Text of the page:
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An Interview with Matt Cimber


Matt Cimber is a director, writer and producer. Starring Jayne Mansfield, Matt’s first feature film Single Room Furnished was released in 1968. After releasing several X rated films, Matt ventured into the Blaxploitation genre with The Black 6 (1974), The Candy Tangerine Man (1975), and Lady Cocoa (1975). In 1976 his film, The Witch Who Came from the Sea was released and was subsequently banned in Britain after being labelled a ‘video nasty,’ along with other controversial films such as Cannibal Holocaust (Deodato, 1980) and The Driller Killer (Ferrara, 1979). Matt later went on to direct films such as Butterfly (1982), Hundra (1983), and Yellow Hair and the Fortress of Gold (1984). I spoke with Matt about his transition from stage to screen, working with DP László Kovács on Single Room Furnished, The Witch Who Came from the Sea, and collaborating with Ennio Morricone.




How did you get your break in the film industry?


I directed Jayne Mansfield on a revival of Bus Stop as a summer revival on Broadway. She invited me to Hollywood. I went and got hooked up at her studio (Fox) by the greatest techs from the Thirties and Forties filmmakers and at her behest they taught me everything, from editing to costumes, to casting, to sound effects, to cinematography. I assisted in every department for almost a year. They really enjoyed having someone to pass their knowledge on to. It was like I was back at school.



How did your early work in theatre inform you work in film?


Understanding the roots of good drama. Studying theatre is basic to knowing all the factors that make up good drama. Story line, character, theme, growth and movement of plot etc.




Are there any filmmakers that have particularly inspired you?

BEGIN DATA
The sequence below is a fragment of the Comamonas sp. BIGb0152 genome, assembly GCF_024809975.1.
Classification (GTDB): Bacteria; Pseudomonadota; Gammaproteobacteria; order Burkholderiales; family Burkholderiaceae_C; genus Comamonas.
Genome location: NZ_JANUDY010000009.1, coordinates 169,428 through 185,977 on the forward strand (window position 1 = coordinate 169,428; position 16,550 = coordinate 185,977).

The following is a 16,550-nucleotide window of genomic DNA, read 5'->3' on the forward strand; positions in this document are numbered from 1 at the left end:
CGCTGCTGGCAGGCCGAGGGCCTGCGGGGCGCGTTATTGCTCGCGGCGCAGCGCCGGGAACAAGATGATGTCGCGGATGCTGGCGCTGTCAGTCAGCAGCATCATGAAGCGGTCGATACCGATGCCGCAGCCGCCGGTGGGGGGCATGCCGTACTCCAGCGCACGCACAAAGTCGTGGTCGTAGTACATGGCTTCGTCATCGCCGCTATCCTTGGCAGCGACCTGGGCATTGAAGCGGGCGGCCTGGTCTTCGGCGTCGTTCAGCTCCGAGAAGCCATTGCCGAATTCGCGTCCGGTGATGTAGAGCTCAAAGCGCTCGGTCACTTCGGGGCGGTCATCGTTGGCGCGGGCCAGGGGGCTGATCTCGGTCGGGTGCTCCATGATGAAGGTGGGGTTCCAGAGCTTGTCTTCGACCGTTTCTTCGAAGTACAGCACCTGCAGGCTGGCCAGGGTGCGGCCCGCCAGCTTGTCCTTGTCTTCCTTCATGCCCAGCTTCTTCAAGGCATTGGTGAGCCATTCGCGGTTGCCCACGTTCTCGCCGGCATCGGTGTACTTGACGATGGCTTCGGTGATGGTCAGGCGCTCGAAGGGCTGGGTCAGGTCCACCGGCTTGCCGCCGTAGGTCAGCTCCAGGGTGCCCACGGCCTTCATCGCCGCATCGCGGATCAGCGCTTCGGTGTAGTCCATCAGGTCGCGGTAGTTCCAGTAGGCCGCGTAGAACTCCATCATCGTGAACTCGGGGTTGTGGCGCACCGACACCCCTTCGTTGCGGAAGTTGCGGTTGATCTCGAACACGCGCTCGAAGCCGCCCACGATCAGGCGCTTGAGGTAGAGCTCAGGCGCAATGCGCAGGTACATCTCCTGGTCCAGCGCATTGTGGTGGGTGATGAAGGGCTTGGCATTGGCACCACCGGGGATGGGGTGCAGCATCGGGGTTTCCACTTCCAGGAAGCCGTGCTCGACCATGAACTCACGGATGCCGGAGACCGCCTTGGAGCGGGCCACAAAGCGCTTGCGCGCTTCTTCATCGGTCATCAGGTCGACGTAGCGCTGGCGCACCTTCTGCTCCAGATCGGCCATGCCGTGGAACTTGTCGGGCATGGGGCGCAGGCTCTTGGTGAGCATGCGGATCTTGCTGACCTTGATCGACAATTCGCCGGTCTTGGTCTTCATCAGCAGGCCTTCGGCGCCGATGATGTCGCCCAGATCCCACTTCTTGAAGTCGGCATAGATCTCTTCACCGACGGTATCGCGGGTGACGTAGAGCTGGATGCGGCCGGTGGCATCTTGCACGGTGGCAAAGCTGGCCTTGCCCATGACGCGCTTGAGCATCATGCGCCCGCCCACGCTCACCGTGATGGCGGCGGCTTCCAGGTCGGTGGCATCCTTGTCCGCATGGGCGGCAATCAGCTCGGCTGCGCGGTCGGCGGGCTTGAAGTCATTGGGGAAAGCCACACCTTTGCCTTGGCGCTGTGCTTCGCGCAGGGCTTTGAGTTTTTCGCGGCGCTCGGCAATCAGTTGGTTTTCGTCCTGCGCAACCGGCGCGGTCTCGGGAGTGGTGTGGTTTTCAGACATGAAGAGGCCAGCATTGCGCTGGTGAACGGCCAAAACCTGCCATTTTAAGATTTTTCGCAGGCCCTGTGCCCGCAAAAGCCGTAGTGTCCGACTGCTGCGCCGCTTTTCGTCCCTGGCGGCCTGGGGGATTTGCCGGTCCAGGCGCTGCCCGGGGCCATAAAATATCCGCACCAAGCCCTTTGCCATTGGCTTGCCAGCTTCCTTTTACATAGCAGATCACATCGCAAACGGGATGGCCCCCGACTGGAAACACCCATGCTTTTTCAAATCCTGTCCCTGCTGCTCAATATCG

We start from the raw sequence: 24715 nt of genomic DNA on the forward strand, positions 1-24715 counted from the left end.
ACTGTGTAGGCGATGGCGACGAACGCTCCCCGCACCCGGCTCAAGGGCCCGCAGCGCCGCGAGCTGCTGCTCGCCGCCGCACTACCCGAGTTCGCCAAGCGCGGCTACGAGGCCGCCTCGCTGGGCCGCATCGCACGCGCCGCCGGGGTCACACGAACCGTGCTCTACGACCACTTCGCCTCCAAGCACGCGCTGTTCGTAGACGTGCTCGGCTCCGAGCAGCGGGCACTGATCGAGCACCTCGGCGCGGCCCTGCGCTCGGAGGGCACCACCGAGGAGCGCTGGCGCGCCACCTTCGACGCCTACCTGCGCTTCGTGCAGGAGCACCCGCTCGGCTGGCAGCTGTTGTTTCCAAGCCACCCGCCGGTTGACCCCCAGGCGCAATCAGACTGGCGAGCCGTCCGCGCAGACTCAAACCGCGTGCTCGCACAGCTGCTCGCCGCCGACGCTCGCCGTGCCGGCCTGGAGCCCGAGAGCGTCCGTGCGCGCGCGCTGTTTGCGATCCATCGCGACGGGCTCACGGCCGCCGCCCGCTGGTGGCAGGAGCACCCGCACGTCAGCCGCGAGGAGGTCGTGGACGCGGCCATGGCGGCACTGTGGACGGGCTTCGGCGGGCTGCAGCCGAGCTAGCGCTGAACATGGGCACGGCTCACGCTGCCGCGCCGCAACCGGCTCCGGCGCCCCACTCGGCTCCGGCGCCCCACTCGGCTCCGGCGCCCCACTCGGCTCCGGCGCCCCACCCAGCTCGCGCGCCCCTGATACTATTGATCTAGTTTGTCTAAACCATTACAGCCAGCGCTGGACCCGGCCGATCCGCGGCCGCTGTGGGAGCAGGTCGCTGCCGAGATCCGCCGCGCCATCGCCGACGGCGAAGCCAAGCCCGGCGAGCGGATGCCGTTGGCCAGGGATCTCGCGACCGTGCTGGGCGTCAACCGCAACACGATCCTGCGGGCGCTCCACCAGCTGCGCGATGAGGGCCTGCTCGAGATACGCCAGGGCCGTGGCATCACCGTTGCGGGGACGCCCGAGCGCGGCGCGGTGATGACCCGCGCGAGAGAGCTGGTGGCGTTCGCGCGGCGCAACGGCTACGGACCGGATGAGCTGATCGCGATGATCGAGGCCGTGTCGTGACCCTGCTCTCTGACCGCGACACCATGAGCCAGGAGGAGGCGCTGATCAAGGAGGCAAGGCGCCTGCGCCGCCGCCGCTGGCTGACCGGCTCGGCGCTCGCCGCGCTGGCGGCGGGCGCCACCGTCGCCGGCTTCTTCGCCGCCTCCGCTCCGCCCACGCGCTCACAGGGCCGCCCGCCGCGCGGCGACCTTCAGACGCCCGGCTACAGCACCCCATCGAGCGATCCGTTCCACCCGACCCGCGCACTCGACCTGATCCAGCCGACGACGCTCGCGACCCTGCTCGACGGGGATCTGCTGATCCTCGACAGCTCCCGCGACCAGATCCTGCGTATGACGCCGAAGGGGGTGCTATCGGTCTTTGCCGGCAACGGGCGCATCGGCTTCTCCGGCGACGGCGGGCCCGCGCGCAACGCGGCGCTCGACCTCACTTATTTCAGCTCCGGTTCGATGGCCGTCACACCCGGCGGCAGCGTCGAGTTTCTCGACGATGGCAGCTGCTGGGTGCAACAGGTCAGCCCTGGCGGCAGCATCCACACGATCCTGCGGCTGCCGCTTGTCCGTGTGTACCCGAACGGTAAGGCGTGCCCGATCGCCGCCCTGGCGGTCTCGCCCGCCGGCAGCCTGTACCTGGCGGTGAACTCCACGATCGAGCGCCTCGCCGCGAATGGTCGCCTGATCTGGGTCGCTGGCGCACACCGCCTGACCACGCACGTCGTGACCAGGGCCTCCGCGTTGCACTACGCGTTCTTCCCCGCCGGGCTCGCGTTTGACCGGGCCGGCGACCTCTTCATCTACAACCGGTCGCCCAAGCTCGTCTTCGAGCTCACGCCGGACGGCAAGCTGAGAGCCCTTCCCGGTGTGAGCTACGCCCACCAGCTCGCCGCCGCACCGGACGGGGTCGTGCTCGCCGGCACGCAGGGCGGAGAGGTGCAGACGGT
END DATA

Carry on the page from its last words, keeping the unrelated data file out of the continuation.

All filmmakers impress me some place or other. I can watch an unimpressive film and suddenly a moment or a full scene is creative and captures you. All films are worth watching even for that short bit.


The first time I saw The Great Race (Edwards, 1965) I left the theatre swearing I would never make a comedy because I could never top that film.




Your first feature film Single Room Furnished was shot by László Kovács. What conversations did you have with László about the look of the film?


Total luck to get László on his first American film. He showed me how to go to a museum and select paintings that have the feeling and texture and atmosphere of a particular scene. He was a total visual human being. He operated from colors and shades and camera angles. Everything I learned at Fox he put into practice. It was a great experience and is still with me 50 years later.




The Witch Who Came from the Sea has since gained recognition as being one of the greatest 'video nasties' ever made. What challenges did you face getting the film made?


When I first read the script submitted by Robert Thom it distressed me because I was certain nobody would finance it. It was too far ahead of its time. When I told Robert he said not to worry, he could talk to Millie Perkins, his wife, who had received an Academy Award nomination for her role in Diary of Anne Frank (Stevens, 1959) and was getting money roles in Hollywood, to do it for scale wages (she did it for nothing). That's how it got made.


The Witch Who Came from the Sea (Cimber, 1976)


You collaborated with Ennio Morricone on three feature films. How did you first get involved with Ennio?


While working in Italy I became good friends with Sergio Leone, who was a fan of my work, and when he saw a rough cut of one of my films he suggested that I speak with Ennio about the music. That's all that was needed. Our relationship developed over the years from that point.




Other noted filmmakers such as Quentin Tarantino are self-proclaimed fans of your work. What do you make of the legacy of your work?


I think Quentin is the greatest and most creative filmmaker of our or any other time. He is a miracle that I have watched grow and grow. From the first of his films to date, his growth has been amazing. When I started out I was not “main stream” as told to me by a top agent. The top films were Pillow Talk (Gordon, 1959) etc... Quentin made our type of film main stream and no one can match him.



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